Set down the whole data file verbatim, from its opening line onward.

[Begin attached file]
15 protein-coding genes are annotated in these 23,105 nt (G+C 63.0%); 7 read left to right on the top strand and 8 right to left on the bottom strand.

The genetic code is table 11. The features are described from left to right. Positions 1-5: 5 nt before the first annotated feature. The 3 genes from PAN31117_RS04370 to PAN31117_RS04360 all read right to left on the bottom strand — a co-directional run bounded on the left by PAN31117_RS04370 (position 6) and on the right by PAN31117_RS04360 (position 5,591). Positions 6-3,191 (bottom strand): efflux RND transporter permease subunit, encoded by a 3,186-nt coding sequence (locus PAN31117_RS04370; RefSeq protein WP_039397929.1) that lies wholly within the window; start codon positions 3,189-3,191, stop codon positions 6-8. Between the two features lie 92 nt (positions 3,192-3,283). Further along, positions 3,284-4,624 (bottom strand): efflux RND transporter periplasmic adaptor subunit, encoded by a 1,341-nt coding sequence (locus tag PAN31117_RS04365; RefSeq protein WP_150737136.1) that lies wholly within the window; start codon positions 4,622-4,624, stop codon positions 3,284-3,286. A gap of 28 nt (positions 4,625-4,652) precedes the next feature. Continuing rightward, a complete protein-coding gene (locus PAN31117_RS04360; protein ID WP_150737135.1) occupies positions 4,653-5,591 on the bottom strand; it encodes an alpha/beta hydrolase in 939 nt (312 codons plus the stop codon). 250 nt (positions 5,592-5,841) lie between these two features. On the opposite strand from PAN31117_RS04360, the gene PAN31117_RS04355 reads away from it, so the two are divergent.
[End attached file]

15 protein-coding genes are annotated in these 23,105 nt (G+C 63.0%); 7 read left to right on the top strand and 8 right to left on the bottom strand.

The genetic code is table 11. The features are described from left to right. Positions 1-5: 5 nt before the first annotated feature. The 3 genes from PAN31117_RS04370 to PAN31117_RS04360 all read right to left on the bottom strand — a co-directional run bounded on the left by PAN31117_RS04370 (position 6) and on the right by PAN31117_RS04360 (position 5,591). Positions 6-3,191 (bottom strand): efflux RND transporter permease subunit, encoded by a 3,186-nt coding sequence (locus PAN31117_RS04370; RefSeq protein WP_039397929.1) that lies wholly within the window; start codon positions 3,189-3,191, stop codon positions 6-8. Between the two features lie 92 nt (positions 3,192-3,283). Further along, positions 3,284-4,624 (bottom strand): efflux RND transporter periplasmic adaptor subunit, encoded by a 1,341-nt coding sequence (locus tag PAN31117_RS04365; RefSeq protein WP_150737136.1) that lies wholly within the window; start codon positions 4,622-4,624, stop codon positions 3,284-3,286. A gap of 28 nt (positions 4,625-4,652) precedes the next feature. Continuing rightward, a complete protein-coding gene (locus PAN31117_RS04360; protein ID WP_150737135.1) occupies positions 4,653-5,591 on the bottom strand; it encodes an alpha/beta hydrolase in 939 nt (312 codons plus the stop codon). 250 nt (positions 5,592-5,841) lie between these two features. On the opposite strand from PAN31117_RS04360, the gene PAN31117_RS04355 reads away from it, so the two are divergent.